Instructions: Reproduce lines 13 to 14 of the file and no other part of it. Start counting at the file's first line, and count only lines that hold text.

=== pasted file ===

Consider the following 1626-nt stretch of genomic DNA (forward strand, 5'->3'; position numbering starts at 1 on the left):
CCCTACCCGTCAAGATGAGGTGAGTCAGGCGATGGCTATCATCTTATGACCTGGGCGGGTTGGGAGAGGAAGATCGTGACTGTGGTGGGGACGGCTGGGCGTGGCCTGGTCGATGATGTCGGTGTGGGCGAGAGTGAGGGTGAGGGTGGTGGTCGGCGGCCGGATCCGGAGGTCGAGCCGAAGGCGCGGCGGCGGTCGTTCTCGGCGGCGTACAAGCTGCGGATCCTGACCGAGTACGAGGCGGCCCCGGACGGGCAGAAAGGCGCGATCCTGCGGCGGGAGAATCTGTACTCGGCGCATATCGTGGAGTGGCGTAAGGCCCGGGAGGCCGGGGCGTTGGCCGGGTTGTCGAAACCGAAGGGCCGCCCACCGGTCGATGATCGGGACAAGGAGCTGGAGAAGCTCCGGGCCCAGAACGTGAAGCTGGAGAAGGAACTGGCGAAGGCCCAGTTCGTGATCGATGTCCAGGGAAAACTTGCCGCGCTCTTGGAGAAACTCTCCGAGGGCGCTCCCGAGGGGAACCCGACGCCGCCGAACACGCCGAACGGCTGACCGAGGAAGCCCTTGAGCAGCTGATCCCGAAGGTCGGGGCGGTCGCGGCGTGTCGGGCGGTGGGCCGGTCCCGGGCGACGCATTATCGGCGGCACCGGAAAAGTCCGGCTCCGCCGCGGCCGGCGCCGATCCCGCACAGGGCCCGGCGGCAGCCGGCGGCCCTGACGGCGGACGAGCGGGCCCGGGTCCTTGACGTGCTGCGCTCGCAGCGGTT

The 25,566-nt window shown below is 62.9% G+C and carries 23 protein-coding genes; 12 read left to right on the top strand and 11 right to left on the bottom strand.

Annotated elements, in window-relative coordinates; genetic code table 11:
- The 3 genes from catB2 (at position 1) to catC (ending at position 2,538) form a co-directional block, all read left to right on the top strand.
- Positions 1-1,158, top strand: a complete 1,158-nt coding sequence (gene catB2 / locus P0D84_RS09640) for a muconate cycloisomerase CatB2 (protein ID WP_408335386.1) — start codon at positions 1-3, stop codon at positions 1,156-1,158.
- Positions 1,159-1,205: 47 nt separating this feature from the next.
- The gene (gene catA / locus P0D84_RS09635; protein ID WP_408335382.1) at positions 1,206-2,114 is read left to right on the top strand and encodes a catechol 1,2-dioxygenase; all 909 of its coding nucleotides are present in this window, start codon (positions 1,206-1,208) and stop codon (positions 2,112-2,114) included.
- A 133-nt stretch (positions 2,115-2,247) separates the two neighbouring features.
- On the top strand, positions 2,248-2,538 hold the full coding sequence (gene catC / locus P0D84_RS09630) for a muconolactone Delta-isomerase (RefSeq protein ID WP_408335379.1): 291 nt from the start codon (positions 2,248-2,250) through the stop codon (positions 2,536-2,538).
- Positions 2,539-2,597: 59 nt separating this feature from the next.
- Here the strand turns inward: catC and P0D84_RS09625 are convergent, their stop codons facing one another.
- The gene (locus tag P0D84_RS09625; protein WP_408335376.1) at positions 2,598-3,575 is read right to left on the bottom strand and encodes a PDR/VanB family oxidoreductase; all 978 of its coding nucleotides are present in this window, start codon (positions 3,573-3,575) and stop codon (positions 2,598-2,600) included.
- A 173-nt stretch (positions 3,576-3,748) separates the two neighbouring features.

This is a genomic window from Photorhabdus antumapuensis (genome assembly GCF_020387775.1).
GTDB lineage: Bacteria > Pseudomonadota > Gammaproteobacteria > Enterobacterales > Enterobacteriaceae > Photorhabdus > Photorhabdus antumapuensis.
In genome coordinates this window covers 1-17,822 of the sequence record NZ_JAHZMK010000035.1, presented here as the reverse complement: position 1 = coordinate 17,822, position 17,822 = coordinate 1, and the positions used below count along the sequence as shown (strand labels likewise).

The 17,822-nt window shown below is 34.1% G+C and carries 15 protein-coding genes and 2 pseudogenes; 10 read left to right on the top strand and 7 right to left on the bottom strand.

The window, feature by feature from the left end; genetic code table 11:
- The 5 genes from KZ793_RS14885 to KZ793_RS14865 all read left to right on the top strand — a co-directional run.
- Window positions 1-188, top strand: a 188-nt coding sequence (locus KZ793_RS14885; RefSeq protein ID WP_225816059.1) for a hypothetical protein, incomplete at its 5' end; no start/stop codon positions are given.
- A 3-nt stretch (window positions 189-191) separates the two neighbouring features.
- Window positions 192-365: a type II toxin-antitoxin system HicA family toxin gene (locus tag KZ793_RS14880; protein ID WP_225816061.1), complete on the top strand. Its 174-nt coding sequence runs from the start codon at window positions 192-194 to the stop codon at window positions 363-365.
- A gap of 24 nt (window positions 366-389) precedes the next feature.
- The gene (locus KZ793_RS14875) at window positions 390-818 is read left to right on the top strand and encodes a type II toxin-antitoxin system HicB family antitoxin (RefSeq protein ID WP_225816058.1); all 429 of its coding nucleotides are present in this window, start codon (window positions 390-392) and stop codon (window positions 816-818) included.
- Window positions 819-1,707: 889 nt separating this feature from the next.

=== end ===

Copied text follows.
- The gene (locus tag P0D84_RS09625; protein WP_408335376.1) at positions 2,598-3,575 is read right to left on the bottom strand and encodes a PDR/VanB family oxidoreductase; all 978 of its coding nucleotides are present in this window, start codon (positions 3,573-3,575) and stop codon (positions 2,598-2,600) included.
- A 173-nt stretch (positions 3,576-3,748) separates the two neighbouring features.